The good news is that by practicing and acting out confidently, you will truly gain confidence in yourself and your abilities, and you'll no longer have to pretend.
For any attempt to communicate, you need to be able to mindfully listen to others. Communication is not solely about what you say, it's also about what others say to you. Many people can seem impatient, giving you the feeling like they think the other people in a conversation have nothing of value to contribute. You definitely don't want to leave this impression. If you don't listen to other people, it makes you appear snobbish and it’s more likely to break down communication and make the other person defensive.
Active listening might seem like a weakness, but in fact it’s a very powerful skill. Listening helps you empathize with the other person and shows how interested and respectful you are of their views - even if you’re strongly against their opinions.
Communication skills cover a wide spectrum of abilities but it's useful to focus a bit on language itself, the heart of communication. To have remarkable communication skills you need to be a master of language. Vocabulary, word choice, syntax, and pronunciation are all things people will judge you by during the conversation.
Your language ought to be engaging, context-appropriate, and effective. This can be partly achieved by varying your language. Pitch, volume and mood should be constantly changed so that you don’t bore your listeners.
Apart from regularly animating your language with colorful and expressive words, you should also pay attention to the visual message you’re sending out. While online communication through email, social media, and other channels doesn’t always require the visual dimension, when talking face to face or through video calls it’s important that your body language fully complements your words.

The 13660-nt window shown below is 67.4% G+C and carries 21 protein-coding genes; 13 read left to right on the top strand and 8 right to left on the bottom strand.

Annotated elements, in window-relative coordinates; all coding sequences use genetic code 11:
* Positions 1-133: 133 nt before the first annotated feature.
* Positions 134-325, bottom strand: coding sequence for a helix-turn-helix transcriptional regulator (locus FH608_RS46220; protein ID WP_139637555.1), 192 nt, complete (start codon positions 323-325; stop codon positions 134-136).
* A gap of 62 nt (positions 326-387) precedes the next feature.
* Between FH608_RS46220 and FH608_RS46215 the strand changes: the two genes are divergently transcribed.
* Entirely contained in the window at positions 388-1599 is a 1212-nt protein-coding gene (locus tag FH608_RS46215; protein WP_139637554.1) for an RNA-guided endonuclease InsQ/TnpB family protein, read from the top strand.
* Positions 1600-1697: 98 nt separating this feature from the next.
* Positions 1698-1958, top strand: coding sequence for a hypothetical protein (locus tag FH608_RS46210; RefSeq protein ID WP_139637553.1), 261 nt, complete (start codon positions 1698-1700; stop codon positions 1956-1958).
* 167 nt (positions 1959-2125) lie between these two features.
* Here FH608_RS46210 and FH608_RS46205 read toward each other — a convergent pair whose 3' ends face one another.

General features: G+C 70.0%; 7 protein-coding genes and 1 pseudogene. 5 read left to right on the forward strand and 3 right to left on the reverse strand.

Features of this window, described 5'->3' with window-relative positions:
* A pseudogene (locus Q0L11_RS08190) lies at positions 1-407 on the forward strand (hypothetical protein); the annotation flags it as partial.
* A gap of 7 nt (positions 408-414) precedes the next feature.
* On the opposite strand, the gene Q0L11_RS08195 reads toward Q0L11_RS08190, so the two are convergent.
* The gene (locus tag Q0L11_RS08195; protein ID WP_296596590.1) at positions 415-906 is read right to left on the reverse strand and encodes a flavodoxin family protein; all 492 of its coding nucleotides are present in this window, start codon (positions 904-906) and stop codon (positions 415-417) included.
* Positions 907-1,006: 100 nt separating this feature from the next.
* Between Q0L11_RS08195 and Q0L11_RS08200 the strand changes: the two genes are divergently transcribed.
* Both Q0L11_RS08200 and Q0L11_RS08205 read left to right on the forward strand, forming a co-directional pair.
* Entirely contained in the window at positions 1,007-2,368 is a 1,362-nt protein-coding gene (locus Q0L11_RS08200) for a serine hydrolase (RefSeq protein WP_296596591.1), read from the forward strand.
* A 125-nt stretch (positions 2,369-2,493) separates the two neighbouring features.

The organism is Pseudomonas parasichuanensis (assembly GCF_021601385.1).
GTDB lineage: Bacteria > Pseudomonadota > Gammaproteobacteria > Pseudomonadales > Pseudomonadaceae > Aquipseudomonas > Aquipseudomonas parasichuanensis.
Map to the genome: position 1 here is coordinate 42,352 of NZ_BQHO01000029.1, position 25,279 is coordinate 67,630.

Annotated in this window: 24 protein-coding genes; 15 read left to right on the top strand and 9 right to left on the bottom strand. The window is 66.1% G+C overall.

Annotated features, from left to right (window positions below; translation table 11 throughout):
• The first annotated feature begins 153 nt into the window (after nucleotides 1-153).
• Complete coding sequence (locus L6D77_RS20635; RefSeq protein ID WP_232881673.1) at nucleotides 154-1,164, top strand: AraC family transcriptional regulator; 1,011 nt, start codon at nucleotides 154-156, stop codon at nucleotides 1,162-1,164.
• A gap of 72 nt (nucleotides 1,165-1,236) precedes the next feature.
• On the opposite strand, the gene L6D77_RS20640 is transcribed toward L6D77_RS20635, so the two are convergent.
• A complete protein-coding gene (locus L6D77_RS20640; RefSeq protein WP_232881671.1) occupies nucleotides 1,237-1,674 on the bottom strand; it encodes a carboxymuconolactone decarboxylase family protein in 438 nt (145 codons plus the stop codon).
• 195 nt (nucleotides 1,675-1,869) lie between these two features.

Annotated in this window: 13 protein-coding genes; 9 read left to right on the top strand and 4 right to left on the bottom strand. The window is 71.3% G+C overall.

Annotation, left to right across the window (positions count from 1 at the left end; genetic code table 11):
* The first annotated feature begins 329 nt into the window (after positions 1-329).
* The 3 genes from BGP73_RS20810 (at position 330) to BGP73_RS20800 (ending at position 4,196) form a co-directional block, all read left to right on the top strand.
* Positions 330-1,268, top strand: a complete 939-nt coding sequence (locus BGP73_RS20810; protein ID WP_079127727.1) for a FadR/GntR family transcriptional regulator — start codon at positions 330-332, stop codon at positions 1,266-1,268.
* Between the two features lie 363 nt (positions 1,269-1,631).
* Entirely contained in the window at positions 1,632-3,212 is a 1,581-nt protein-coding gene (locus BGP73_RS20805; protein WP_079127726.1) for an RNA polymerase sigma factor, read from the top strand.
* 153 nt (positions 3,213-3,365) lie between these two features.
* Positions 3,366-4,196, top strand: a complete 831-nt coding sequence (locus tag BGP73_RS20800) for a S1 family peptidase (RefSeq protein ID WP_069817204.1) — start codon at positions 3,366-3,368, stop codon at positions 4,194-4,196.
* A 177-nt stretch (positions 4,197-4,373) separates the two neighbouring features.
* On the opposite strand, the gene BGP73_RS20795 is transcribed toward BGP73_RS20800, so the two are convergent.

Have you ever talked with someone who sent out confusing messages? Body language and words need to be in perfect sync. If you’re mad at someone, don’t smile; if you’re congratulating them on an achievement, don’t cross your arms as this shows defensiveness.
Mixed messages can lead to misunderstandings and communication failure. Luckily, your body language, eye contact, posture, gestures, and facial expressions can all be used consciously for amplifying and enriching your verbal communication. Practicing in front of the mirror or in front of loved ones will allow you to improve your body language and make it more expressive.
See also: Non-verbal Communication
Communication is something that helps form the basis of a successful and growing community. Even as the media and channels of communication change and advance, the basic premise remains unvaried. Consciously working on your communication skills will allow you to be more effective in in-person negotiations, close deals more easily, and have a better professional image others will respect and admire.